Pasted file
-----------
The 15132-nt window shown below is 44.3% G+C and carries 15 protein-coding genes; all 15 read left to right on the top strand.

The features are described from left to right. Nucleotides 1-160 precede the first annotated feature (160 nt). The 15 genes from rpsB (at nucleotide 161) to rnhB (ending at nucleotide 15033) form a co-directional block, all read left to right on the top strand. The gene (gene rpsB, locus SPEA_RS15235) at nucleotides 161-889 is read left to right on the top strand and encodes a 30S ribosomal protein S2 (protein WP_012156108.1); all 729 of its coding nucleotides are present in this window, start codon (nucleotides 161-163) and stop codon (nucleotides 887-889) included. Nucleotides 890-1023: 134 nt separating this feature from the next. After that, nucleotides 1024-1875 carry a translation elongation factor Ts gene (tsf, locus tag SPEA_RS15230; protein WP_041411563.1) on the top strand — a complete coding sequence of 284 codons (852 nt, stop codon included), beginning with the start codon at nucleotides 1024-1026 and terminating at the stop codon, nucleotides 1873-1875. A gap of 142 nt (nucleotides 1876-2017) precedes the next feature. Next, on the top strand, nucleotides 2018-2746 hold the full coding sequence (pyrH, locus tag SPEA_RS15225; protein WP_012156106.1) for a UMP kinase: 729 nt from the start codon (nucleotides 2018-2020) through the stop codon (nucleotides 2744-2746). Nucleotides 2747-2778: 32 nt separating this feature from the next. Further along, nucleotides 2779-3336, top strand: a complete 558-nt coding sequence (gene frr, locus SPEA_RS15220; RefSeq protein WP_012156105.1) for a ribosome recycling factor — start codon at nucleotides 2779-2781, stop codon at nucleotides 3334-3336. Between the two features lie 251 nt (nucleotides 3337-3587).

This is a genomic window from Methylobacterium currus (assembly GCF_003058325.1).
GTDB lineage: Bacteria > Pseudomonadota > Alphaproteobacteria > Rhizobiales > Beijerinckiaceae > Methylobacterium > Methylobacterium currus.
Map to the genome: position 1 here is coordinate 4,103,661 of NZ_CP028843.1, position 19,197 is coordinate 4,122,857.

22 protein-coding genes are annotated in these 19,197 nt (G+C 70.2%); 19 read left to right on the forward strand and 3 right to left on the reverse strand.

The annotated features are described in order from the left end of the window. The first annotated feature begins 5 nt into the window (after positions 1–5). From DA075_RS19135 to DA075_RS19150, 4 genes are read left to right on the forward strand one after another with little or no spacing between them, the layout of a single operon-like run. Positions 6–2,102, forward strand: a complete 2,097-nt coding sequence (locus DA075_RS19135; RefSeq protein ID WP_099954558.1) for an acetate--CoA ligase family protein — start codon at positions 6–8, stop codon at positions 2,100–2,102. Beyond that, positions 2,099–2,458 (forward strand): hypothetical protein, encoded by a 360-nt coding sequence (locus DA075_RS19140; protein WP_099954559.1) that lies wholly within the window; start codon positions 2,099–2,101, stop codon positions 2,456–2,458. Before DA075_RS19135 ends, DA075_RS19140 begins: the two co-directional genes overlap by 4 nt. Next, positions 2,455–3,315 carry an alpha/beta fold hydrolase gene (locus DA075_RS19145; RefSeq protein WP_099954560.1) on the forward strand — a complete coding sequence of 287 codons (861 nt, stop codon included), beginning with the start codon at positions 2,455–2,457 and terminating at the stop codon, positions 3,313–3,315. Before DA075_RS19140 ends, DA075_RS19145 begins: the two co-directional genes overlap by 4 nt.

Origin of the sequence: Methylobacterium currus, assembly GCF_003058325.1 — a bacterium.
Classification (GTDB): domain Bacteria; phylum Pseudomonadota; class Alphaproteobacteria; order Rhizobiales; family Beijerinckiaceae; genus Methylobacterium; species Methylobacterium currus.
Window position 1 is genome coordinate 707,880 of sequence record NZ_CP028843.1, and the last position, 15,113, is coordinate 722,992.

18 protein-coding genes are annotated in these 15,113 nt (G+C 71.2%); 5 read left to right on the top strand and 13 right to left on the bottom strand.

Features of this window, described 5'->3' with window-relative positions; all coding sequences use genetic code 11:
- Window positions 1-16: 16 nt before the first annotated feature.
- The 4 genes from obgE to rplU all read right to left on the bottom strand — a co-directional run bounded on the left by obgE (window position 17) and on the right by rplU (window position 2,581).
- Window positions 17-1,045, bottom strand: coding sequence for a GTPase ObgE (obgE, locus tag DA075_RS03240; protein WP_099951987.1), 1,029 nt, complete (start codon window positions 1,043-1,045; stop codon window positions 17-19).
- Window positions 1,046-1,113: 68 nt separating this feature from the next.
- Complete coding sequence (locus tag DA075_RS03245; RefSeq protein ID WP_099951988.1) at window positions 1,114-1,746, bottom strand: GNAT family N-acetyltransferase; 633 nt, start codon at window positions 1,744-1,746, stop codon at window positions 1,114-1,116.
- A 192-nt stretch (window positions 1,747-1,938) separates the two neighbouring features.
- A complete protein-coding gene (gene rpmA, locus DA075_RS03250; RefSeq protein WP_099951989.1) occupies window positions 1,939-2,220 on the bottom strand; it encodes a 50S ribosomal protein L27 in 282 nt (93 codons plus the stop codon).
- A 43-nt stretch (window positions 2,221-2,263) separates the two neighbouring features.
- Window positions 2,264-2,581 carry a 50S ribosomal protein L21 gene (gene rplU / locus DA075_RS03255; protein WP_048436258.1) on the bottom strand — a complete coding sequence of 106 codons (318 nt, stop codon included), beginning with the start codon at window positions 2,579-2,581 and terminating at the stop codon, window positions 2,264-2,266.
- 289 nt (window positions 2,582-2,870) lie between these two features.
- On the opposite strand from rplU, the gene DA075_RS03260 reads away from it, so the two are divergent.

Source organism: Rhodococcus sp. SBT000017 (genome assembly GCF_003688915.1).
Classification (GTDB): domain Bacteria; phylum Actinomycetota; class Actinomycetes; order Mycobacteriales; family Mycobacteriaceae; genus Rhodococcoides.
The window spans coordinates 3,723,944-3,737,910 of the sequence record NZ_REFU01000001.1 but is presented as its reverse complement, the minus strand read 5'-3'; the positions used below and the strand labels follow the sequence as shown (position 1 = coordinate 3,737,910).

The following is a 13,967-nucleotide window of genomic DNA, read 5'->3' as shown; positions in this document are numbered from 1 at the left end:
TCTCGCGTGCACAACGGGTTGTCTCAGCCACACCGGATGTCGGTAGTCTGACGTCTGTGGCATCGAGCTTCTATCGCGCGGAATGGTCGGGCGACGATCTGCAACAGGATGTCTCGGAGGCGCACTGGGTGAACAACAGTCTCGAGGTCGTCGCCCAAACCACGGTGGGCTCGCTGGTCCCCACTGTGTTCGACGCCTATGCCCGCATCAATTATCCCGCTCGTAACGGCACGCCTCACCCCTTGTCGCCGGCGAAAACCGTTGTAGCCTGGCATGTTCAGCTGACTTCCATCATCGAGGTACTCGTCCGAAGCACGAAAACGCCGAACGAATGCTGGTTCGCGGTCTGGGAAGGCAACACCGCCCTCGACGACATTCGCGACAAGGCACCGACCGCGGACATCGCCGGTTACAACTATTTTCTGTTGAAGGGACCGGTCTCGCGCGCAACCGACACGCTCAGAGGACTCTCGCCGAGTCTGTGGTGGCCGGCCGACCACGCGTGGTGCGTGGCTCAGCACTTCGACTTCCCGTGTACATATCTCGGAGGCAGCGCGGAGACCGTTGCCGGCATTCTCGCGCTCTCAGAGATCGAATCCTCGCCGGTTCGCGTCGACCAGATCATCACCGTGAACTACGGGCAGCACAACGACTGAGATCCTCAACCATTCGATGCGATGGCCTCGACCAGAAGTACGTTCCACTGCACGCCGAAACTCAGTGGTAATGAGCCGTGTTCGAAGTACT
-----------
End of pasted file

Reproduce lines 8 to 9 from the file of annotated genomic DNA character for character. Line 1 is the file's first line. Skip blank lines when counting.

Origin of the sequence: Methylobacterium currus, assembly GCF_003058325.1 — a bacterium.
Classification (GTDB): domain Bacteria; phylum Pseudomonadota; class Alphaproteobacteria; order Rhizobiales; family Beijerinckiaceae; genus Methylobacterium; species Methylobacterium currus.